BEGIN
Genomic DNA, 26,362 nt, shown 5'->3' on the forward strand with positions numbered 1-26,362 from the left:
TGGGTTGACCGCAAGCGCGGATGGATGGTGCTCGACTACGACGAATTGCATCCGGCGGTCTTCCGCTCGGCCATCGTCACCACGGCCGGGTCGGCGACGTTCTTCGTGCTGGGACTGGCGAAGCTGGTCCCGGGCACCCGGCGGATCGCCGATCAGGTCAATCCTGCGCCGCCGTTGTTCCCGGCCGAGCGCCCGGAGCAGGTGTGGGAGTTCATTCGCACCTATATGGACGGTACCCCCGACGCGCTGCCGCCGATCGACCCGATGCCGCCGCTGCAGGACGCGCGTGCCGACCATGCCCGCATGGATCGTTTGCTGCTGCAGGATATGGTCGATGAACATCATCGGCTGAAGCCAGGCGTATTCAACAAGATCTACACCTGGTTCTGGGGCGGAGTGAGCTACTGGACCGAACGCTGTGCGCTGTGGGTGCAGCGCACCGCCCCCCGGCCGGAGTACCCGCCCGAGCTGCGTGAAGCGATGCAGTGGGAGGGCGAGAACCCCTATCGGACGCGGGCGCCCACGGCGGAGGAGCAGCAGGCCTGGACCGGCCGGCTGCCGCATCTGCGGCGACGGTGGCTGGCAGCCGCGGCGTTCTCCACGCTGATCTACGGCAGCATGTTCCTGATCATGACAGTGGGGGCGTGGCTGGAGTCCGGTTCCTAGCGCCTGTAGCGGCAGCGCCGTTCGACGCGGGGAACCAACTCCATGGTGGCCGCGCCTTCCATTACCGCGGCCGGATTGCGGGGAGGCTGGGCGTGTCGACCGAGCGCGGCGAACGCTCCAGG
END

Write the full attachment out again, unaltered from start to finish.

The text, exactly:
Genomic DNA, 26,362 nt, shown 5'->3' on the forward strand with positions numbered 1-26,362 from the left:
TGGGTTGACCGCAAGCGCGGATGGATGGTGCTCGACTACGACGAATTGCATCCGGCGGTCTTCCGCTCGGCCATCGTCACCACGGCCGGGTCGGCGACGTTCTTCGTGCTGGGACTGGCGAAGCTGGTCCCGGGCACCCGGCGGATCGCCGATCAGGTCAATCCTGCGCCGCCGTTGTTCCCGGCCGAGCGCCCGGAGCAGGTGTGGGAGTTCATTCGCACCTATATGGACGGTACCCCCGACGCGCTGCCGCCGATCGACCCGATGCCGCCGCTGCAGGACGCGCGTGCCGACCATGCCCGCATGGATCGTTTGCTGCTGCAGGATATGGTCGATGAACATCATCGGCTGAAGCCAGGCGTATTCAACAAGATCTACACCTGGTTCTGGGGCGGAGTGAGCTACTGGACCGAACGCTGTGCGCTGTGGGTGCAGCGCACCGCCCCCCGGCCGGAGTACCCGCCCGAGCTGCGTGAAGCGATGCAGTGGGAGGGCGAGAACCCCTATCGGACGCGGGCGCCCACGGCGGAGGAGCAGCAGGCCTGGACCGGCCGGCTGCCGCATCTGCGGCGACGGTGGCTGGCAGCCGCGGCGTTCTCCACGCTGATCTACGGCAGCATGTTCCTGATCATGACAGTGGGGGCGTGGCTGGAGTCCGGTTCCTAGCGCCTGTAGCGGCAGCGCCGTTCGACGCGGGGAACCAACTCCATGGTGGCCGCGCCTTCCATTACCGCGGCCGGATTGCGGGGAGGCTGGGCGTGTCGACCGAGCGCGGCGAACGCTCCAGG